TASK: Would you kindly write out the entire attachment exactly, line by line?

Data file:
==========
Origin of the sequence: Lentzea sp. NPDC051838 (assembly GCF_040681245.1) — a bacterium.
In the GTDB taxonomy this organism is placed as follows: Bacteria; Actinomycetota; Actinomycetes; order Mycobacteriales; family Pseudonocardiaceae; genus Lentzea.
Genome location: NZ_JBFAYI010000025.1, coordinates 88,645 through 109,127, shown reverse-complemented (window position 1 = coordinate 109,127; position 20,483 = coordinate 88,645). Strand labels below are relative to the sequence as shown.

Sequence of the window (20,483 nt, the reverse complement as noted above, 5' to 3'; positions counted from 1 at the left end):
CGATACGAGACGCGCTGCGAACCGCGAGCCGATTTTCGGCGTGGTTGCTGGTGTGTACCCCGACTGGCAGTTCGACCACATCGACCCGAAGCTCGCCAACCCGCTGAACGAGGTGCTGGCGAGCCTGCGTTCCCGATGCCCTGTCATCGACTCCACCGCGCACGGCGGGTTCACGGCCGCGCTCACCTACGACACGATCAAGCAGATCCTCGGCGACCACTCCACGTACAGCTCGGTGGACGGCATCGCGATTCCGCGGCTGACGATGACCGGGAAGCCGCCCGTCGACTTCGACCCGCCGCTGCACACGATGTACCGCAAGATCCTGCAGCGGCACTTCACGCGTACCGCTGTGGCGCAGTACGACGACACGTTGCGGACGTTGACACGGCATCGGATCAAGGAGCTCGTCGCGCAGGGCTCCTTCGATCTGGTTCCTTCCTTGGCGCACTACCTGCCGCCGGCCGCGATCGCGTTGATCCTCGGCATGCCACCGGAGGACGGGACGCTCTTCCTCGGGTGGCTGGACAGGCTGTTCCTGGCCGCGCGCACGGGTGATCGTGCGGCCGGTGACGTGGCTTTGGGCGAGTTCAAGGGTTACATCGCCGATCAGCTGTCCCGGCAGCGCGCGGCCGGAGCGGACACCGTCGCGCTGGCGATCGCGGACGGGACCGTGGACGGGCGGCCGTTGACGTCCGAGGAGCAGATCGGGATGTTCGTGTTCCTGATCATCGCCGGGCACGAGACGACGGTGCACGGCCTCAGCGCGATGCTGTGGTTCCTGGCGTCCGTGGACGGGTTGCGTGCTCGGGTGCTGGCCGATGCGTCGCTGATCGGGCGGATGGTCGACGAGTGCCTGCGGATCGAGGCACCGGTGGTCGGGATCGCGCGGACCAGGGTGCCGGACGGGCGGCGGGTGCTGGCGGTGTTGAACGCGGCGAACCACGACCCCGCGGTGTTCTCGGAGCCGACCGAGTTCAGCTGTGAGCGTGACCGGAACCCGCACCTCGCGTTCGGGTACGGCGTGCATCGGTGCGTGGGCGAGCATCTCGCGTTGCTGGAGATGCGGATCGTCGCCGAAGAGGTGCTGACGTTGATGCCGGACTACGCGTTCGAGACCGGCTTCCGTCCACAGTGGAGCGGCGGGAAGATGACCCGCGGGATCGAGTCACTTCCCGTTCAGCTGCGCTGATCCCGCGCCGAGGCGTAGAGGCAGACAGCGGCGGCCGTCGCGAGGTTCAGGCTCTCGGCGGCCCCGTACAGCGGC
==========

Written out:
Origin of the sequence: Lentzea sp. NPDC051838 (assembly GCF_040681245.1) — a bacterium.
In the GTDB taxonomy this organism is placed as follows: Bacteria; Actinomycetota; Actinomycetes; order Mycobacteriales; family Pseudonocardiaceae; genus Lentzea.
Genome location: NZ_JBFAYI010000025.1, coordinates 88,645 through 109,127, shown reverse-complemented (window position 1 = coordinate 109,127; position 20,483 = coordinate 88,645). Strand labels below are relative to the sequence as shown.

Sequence of the window (20,483 nt, the reverse complement as noted above, 5' to 3'; positions counted from 1 at the left end):
CGATACGAGACGCGCTGCGAACCGCGAGCCGATTTTCGGCGTGGTTGCTGGTGTGTACCCCGACTGGCAGTTCGACCACATCGACCCGAAGCTCGCCAACCCGCTGAACGAGGTGCTGGCGAGCCTGCGTTCCCGATGCCCTGTCATCGACTCCACCGCGCACGGCGGGTTCACGGCCGCGCTCACCTACGACACGATCAAGCAGATCCTCGGCGACCACTCCACGTACAGCTCGGTGGACGGCATCGCGATTCCGCGGCTGACGATGACCGGGAAGCCGCCCGTCGACTTCGACCCGCCGCTGCACACGATGTACCGCAAGATCCTGCAGCGGCACTTCACGCGTACCGCTGTGGCGCAGTACGACGACACGTTGCGGACGTTGACACGGCATCGGATCAAGGAGCTCGTCGCGCAGGGCTCCTTCGATCTGGTTCCTTCCTTGGCGCACTACCTGCCGCCGGCCGCGATCGCGTTGATCCTCGGCATGCCACCGGAGGACGGGACGCTCTTCCTCGGGTGGCTGGACAGGCTGTTCCTGGCCGCGCGCACGGGTGATCGTGCGGCCGGTGACGTGGCTTTGGGCGAGTTCAAGGGTTACATCGCCGATCAGCTGTCCCGGCAGCGCGCGGCCGGAGCGGACACCGTCGCGCTGGCGATCGCGGACGGGACCGTGGACGGGCGGCCGTTGACGTCCGAGGAGCAGATCGGGATGTTCGTGTTCCTGATCATCGCCGGGCACGAGACGACGGTGCACGGCCTCAGCGCGATGCTGTGGTTCCTGGCGTCCGTGGACGGGTTGCGTGCTCGGGTGCTGGCCGATGCGTCGCTGATCGGGCGGATGGTCGACGAGTGCCTGCGGATCGAGGCACCGGTGGTCGGGATCGCGCGGACCAGGGTGCCGGACGGGCGGCGGGTGCTGGCGGTGTTGAACGCGGCGAACCACGACCCCGCGGTGTTCTCGGAGCCGACCGAGTTCAGCTGTGAGCGTGACCGGAACCCGCACCTCGCGTTCGGGTACGGCGTGCATCGGTGCGTGGGCGAGCATCTCGCGTTGCTGGAGATGCGGATCGTCGCCGAAGAGGTGCTGACGTTGATGCCGGACTACGCGTTCGAGACCGGCTTCCGTCCACAGTGGAGCGGCGGGAAGATGACCCGCGGGATCGAGTCACTTCCCGTTCAGCTGCGCTGATCCCGCGCCGAGGCGTAGAGGCAGACAGCGGCGGCCGTCGCGAGGTTCAGGCTCTCGGCGGCCCCGTACAGCGGC